Well rested into transformation processes
Time and again, you hear managers mention almost casually how little sleep they get. It seems to be good manners to manage sleep as efficiently as possible. According to the motto “I can sleep when I’m dead”. Really? You can’t really master demanding transformation processes with little sleep.
Is your company currently undergoing a transformation process? Do you want to further develop the corporate culture together with your team? Maybe become more digital and innovative, show more customer orientation, strengthen innovation, or eradicate silo thinking? Cultural change processes are exhausting, because it takes what feels like an eternity before they really take effect. Information, training, motivation, and example must be provided over a period of months or even years. Managers must learn and teach at the same time. This requires a lot of reserve, perseverance, patience, and resilience. This is difficult to achieve with a lack of sleep. In a transformation process, it is therefore better not to turn night into day.
The idea that the real “hot shots” would get by on little sleep comes from the USA, of course. The Wall Street Journal created the term “sleepless elite,” referring to “the lucky ones endowed with the Thatcher gene” – the 1 to 3% of the world’s population who can function on very little sheep. The Iron Lady got by on just four hours of sleep a night. Such short sleepers do indeed exist. One was Chrysler Fiat CEO Sergio Marchionne, who died too soon. He was up at 3:30 a.m. every morning. His employees thought that he had thus made the eighth day of the week possible. But if you think back to Marchionne – he not only wore ill-fitting sweaters, but usually had noticeable circles under his eyes. But there is no disputing the performance of the former SGS and Lonza CEO. Pepsi CEO Indra Noody also has the Thatcher gene; she studied for her degree at Yale mainly while working at a hotel reception – from midnight to five in the morning. Even today, she sleeps only four to five hours a night. As you might expect, Elon Musk can’t sleep for more than six hours either. And Barak Obama is also such a night owl with six hours. He is, of course, outdone by his successor, who gets by on just three hours of sleep – less than any president before him. Whether he also has the Thatcher gene, however, we’ll leave open here.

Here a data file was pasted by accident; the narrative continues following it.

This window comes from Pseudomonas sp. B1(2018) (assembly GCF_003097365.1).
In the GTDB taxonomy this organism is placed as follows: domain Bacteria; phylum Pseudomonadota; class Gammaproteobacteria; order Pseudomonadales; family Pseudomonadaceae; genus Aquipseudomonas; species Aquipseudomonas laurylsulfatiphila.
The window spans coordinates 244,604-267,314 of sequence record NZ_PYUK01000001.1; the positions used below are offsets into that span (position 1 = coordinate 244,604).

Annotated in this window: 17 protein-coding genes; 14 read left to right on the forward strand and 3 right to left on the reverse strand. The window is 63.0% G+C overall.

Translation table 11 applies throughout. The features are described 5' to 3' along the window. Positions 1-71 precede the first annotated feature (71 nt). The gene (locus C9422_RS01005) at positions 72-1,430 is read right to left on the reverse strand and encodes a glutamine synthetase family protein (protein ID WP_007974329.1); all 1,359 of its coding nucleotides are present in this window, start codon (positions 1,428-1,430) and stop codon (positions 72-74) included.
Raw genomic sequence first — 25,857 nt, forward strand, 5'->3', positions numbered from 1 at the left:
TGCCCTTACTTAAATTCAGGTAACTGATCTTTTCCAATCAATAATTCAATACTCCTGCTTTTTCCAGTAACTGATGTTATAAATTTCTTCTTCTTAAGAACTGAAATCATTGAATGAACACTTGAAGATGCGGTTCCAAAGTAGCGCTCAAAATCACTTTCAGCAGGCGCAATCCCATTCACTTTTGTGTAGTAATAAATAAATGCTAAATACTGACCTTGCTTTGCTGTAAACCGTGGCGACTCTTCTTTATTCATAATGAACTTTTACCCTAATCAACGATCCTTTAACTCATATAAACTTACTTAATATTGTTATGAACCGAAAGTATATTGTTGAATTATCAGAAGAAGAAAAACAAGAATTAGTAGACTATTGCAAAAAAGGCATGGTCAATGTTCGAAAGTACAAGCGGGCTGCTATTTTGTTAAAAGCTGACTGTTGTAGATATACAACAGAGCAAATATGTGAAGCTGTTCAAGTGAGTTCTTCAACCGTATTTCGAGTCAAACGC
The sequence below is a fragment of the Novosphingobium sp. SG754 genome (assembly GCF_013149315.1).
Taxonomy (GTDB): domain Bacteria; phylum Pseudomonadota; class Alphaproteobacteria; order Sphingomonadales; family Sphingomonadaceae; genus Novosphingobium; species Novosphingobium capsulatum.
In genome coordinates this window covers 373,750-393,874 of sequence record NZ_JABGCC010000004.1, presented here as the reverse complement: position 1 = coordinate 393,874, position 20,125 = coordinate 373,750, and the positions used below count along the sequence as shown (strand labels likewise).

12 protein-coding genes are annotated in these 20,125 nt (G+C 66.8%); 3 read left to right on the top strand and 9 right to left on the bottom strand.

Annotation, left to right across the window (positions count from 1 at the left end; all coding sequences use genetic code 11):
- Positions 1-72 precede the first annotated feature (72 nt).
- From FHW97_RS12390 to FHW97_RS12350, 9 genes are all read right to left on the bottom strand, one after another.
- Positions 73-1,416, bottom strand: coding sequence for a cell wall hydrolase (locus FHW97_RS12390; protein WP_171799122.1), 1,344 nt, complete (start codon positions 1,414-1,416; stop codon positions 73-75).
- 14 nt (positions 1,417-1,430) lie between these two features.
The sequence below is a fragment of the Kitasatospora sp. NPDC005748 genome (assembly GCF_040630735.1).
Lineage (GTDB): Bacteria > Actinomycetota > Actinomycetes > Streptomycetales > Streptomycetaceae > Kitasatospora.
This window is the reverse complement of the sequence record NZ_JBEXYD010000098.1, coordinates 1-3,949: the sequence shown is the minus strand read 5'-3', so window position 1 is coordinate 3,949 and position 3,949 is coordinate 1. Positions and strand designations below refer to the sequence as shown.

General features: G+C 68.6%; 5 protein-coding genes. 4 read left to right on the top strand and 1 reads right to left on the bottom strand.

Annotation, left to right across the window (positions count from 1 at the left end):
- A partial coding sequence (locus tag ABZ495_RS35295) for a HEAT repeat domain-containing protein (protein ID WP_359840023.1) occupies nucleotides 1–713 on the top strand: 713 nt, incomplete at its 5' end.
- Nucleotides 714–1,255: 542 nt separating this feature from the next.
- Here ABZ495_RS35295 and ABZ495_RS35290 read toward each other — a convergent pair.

Because almost everything is measured in the U.S., however, we know that most U.S. business leaders need just as much sleep as everyone else; that is, around seven to eight hours per night. According to Inc.com, Tim Cook of Apple is well on his way with seven hours. He sleeps from 9:30 p.m. to 4:30 a.m., he said. Bill Gates also needs his seven hours of sleep. So does Twitter founder Jack Dorsey: he sleeps from 10:30 p.m. to 5:30 a.m. Jeff Bezos is a strong proponent of the 8-hour Circadian rhythm, he said. “I just feel so much better throughout the day when I’ve had eight hours,” Bezos opined. In 2019, CNN Business wanted to know more and surveyed 250 CEOs of Fortune 500 companies. A full 200 of them said they sleep 7 to 8 hours.
As for what happens to people who don’t sleep as much as they should, the British Medical Journey described it in a study report: “Moderate sleep deprivation leads to impairments in cognitive and motor performance equivalent to the legally prescribed levels of alcohol intoxication.” Somewhat less academically summarized: A person who is awake for 19 or 20 hours (i.e., anyone who sleeps 4 to 5 hours a night) performs tasks like someone who is drunk. A joint study, by the “University of Pennsylvania School of Medicine,” “Beth Israel Deaconess Medical Center,” and “Harvard Medical School,” showed that if you sleep only six hours a night for 10 days, you’ll be just as underperforming on day 11 as someone who pulled an all-nighter.
Sleep researcher Christopher Barnes, of the University of Washington, also discovered that sleep-deprived managers show less emotional self-control. This makes it more likely that they behave abusively toward subordinates, which in turn can reduce commitment at work. Researchers at the University of California compared the memory of people who had slept well with those who had not slept at all. They found that under certain conditions, sleep-deprived people mixed facts with fantasy, embellished events and even “remembered” things that never really happened.
Do you run a company that is currently undergoing a transformation process? Then it is certainly not a bad idea to make sure that your managers come to work well-rested. For example, a ban on e-mails after 10 p.m. can serve as a signal for this. But most importantly, turn out the lights at the right time whenever possible.
Photo: Niklas Hamman, Unsplash